Opinion formation by accreditation review panels

Accreditation panel at work
An accreditation review panel interviewing educators. Photo courtesy of Wiep Koehoorn

Nederlandse versie

The quality of higher education institutes or programmes is periodically assessed by independent review panels. In my research, I examine how such ad-hoc, multidisciplinary panels of peers work together to reach a reliable collective verdict.

Interested? Read on, or contact me!


My research approach combines philosophy of science with insights from social psychology and sociology, and my own fieldwork into the practices of review panels. I examine first-hand how review panellists work: how they assess (self-evaluation) reports and other documents, their exchanges with educators and fellow panel members during campus visitations – and finally, how a review panel reaches a collective verdict about an institute’s or a programme’s quality.

A central theme in my research is the connection between epistemic trust (that is, knowledge-related trust) and social trust. For instance: if somebody gives me certain information, to what extent does the credibility of the information depend on the trustworthiness of that person – and to what extent should it? On the basis of my research, I hope to make an interdisciplinary contribution to the social epistemology of collective opinion formation, as well as inform policy makers and educators in their efforts to develop and improve review practices and their impact on the quality of higher education.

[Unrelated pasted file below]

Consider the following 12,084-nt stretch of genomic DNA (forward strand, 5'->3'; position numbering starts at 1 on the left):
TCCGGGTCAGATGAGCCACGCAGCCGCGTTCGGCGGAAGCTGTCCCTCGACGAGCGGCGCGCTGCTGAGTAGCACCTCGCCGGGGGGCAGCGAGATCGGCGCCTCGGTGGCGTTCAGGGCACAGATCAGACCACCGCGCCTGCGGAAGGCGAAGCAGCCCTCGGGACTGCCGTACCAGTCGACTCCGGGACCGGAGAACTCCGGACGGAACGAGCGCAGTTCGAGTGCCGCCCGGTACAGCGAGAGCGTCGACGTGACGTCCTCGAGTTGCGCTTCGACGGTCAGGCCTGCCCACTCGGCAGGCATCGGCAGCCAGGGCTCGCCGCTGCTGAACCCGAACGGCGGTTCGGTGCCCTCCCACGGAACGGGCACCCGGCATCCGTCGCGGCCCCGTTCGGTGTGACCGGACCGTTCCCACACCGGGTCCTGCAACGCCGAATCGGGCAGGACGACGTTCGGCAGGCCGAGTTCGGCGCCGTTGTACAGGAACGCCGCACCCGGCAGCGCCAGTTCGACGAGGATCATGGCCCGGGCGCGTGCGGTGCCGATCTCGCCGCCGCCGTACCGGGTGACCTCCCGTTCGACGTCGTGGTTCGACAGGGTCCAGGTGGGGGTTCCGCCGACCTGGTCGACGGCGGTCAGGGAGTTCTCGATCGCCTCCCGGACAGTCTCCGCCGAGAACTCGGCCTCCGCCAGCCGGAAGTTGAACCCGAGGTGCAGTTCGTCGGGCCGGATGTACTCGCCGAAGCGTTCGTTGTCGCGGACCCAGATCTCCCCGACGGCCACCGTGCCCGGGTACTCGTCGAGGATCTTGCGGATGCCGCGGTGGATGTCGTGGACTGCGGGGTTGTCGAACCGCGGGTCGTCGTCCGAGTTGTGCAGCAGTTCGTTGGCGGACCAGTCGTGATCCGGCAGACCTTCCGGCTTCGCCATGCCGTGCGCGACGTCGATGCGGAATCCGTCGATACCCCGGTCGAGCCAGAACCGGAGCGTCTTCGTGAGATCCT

The scientific supervisors of this project are prof. dr. Jan-Willem Romeijn (Philosophy, University of Groningen), prof. dr. Rafael Wittek (Sociology, University of Groningen), dr. Tonnie van der Zouwen MCM (Avans UAS), and dr. Jan Albert van Laar (Philosophy, University of Groningen).

The practical and societal relevance of my research is monitored by my stakeholder group, representing:

Privacy and data management

To protect personal and company information, all research data is handled carefully. Privacy and data management measures comply with GDPR regulations and University of Groningen policy. For instance, research data is only stored on University of Groningen’s secure data servers, and all participants are asked for explicit informed consent before interview or observation notes are recorded. For more information, please contact me.


My research is primarily funded by a doctoral grant of the Netherlands Organization for Scientific Research (NWO), grant number 023.016.011.

For its five-year duration (2021-2026), I’ve pledged 1% of my grant to the UAF. The UAF is a Dutch NGO that provides support to refugee students and professionals in their studies and employment.

logo of the UAF

Additional funding is provided by Avans UAS, and by the research programme Sustainable Cooperation – Roadmaps to Resilient Societies (SCOOP), a 2017 Gravitation Program funded by the Netherlands Organization for Scientific Research (NWO) and the Dutch Ministry of Education, Culture and Science (OCW) (grant number 024.003.025).